I read an article recently in the Los Angeles Times about a neighborhood called Manchester Square that the good folks over at nearby LAX have turned into a virtual “ghost town.” A ghost town in the middle of Los Angeles? I had to see for myself. So I took a drive over there today, and man, what a sad scene it was.
According to the article, Manchester Square — basically bounded by La Cienega, Century, Aviation and Arbor Vitae — was a vibrant community that began its life in the post-war building boom. That life is slowly and painfully coming to an end.
It seems that back in 1999, residents filed a petition against LAX demanding that the airport sound proof all of their homes. Instead of spending tens of millions of dollars on that, LAX came up with another idea — it would buy up all of the houses for eventual airport expansion.
So over the past 14 years, the airport has been busy buying house after house and tearing them down. So what is left are blocks and blocks of vacant lots, with a house containing a stubborn home owner sprinkled in.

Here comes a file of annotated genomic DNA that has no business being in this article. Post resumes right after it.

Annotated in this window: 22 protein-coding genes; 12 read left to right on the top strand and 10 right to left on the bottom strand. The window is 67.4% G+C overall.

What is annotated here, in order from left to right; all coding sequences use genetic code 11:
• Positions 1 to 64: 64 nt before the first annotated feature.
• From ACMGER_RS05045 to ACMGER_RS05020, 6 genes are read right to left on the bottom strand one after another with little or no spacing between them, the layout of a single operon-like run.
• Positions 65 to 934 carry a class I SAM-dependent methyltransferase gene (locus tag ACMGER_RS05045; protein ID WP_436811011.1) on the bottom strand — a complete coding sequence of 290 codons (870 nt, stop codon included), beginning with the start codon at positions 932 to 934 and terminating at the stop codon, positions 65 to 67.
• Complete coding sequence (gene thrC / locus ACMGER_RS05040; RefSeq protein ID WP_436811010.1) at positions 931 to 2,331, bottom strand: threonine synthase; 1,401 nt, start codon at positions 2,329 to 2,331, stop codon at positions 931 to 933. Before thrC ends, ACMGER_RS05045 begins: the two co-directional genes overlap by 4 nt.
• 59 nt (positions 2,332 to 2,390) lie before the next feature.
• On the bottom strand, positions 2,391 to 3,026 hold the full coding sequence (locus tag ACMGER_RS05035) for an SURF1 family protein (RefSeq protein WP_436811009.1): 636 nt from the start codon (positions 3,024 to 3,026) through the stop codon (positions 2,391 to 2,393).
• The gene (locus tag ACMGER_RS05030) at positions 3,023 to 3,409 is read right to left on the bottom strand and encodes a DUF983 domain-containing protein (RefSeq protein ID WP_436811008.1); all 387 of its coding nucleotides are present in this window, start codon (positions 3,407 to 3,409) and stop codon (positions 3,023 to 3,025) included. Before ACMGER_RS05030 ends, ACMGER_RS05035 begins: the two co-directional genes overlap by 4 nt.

Oh, and LAX has no concrete plans for expansion anytime soon.
This is an extreme example of what I have written about in the past, how the city allows developers to create blight by tearing down existing, functional buildings and then waiting years to develop the land. Developers should be forced to build immediately following demolition.
If LAX had a plan and went ahead and bought all of the houses at once and built its project, then fine. But to destroy a neighborhood, to create a crime-ridden slum because of the possibility of building something at some point in the future is simply inexcusable.